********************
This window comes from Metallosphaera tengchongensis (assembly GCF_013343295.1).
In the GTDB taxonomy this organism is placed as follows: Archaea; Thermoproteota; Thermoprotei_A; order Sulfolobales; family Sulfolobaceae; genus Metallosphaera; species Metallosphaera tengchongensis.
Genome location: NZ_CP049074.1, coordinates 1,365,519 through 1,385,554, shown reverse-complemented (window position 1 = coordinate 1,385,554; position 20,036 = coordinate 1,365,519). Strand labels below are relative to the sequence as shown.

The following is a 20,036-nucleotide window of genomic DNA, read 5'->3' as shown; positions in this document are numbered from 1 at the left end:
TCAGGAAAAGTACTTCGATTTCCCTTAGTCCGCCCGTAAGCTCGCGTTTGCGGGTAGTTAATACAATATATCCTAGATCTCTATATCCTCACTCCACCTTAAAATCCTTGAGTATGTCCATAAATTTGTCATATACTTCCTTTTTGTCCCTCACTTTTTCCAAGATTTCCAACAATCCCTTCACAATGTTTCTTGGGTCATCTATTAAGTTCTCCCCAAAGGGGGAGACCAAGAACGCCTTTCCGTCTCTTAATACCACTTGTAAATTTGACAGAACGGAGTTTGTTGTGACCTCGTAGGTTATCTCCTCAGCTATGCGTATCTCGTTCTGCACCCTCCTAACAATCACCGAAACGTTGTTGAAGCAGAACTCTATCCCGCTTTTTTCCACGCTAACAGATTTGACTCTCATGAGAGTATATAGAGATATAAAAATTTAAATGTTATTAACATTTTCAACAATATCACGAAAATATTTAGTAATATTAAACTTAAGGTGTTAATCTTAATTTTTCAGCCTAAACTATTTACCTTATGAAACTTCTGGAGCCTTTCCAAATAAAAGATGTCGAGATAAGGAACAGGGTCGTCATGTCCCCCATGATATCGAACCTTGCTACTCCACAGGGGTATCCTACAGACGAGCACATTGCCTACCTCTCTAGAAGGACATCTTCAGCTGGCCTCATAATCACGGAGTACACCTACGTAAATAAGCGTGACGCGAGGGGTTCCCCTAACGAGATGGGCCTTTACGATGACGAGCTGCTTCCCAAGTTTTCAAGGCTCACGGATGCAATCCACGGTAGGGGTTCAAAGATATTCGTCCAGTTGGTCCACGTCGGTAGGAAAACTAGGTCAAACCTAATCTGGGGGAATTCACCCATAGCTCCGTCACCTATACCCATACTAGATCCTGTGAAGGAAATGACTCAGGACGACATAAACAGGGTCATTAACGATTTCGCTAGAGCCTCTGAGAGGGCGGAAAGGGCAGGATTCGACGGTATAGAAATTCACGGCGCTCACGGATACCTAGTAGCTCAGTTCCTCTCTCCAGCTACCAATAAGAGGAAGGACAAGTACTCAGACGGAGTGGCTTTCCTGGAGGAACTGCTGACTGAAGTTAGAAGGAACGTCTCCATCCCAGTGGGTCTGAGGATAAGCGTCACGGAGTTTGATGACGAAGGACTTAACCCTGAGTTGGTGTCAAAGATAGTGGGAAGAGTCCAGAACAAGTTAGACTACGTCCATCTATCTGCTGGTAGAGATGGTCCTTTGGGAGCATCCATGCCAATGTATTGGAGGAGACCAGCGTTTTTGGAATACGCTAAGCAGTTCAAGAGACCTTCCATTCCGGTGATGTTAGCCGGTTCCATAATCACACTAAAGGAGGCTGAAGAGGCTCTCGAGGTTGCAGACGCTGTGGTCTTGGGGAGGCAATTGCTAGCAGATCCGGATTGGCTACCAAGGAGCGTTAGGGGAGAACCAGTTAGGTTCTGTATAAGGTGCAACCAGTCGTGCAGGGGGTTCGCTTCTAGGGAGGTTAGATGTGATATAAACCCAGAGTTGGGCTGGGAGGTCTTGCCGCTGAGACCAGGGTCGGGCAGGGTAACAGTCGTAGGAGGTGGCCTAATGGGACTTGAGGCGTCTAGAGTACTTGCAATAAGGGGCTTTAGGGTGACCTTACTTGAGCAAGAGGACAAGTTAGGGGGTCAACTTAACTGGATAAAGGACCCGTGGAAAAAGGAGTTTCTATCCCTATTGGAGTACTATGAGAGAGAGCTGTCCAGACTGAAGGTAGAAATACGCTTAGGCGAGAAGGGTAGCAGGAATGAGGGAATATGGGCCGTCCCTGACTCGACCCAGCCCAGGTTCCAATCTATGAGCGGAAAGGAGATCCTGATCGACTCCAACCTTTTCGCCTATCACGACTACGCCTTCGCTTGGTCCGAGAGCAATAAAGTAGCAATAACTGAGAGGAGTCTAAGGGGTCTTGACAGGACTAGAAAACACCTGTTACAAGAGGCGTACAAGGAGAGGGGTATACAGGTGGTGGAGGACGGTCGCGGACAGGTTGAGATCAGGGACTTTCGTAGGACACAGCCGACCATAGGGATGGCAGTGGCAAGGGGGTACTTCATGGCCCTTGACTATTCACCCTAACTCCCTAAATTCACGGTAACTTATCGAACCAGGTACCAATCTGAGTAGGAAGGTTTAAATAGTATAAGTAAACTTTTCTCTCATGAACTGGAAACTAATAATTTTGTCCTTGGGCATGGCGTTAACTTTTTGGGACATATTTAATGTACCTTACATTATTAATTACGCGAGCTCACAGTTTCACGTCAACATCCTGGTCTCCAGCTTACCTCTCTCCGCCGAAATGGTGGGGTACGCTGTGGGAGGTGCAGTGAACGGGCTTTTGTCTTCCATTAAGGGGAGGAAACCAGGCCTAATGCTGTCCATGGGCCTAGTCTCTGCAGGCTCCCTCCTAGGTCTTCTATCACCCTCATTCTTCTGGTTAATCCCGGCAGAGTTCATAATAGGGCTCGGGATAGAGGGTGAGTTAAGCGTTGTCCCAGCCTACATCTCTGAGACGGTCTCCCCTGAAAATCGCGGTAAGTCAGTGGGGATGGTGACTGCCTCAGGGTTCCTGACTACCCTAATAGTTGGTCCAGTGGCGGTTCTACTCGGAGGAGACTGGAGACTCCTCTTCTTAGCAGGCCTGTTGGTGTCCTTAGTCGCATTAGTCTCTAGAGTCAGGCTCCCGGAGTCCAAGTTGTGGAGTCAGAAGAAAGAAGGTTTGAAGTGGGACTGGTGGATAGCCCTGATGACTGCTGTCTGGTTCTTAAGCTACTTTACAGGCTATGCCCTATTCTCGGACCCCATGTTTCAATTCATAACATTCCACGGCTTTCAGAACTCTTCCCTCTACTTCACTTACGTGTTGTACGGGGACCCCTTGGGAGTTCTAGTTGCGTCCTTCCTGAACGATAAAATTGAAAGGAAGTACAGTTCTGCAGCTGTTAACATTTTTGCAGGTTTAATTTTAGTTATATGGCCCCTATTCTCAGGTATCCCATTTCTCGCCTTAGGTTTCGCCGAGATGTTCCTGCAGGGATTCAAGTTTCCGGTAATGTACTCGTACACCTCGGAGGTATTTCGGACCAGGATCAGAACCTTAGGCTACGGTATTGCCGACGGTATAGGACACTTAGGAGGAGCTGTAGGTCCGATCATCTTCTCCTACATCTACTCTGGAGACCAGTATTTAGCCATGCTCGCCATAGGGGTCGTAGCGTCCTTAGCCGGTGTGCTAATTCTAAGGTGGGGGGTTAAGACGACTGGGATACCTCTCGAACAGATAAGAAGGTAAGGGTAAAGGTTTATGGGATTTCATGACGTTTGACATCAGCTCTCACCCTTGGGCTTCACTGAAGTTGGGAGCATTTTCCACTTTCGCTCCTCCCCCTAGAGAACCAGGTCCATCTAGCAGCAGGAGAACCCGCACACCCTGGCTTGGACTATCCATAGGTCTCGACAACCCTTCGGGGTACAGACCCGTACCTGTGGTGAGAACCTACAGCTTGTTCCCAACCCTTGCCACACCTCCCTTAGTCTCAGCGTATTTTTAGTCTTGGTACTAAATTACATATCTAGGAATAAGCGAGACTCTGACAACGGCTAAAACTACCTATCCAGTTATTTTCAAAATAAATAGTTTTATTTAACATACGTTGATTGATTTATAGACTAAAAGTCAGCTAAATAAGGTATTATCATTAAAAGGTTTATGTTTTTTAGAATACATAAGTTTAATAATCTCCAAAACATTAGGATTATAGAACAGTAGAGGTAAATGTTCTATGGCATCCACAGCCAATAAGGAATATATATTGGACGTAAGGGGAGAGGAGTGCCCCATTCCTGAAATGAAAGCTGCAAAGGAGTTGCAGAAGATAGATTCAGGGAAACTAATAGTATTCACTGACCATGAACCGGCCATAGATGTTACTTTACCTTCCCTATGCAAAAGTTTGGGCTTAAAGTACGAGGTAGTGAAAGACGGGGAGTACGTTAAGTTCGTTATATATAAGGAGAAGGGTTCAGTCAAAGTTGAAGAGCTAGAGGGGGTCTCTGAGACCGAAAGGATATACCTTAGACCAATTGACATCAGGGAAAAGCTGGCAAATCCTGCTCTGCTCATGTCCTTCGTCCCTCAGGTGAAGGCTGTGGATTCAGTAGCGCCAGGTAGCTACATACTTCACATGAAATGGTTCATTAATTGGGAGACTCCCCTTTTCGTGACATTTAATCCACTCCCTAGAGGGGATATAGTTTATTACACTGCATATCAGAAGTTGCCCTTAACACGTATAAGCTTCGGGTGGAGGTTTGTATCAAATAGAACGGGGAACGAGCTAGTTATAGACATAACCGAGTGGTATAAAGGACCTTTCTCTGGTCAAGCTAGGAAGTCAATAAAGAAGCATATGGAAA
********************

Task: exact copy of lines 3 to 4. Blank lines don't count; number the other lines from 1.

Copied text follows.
Genome location: NZ_CP049074.1, coordinates 1,365,519 through 1,385,554, shown reverse-complemented (window position 1 = coordinate 1,385,554; position 20,036 = coordinate 1,365,519). Strand labels below are relative to the sequence as shown.

The following is a 20,036-nucleotide window of genomic DNA, read 5'->3' as shown; positions in this document are numbered from 1 at the left end: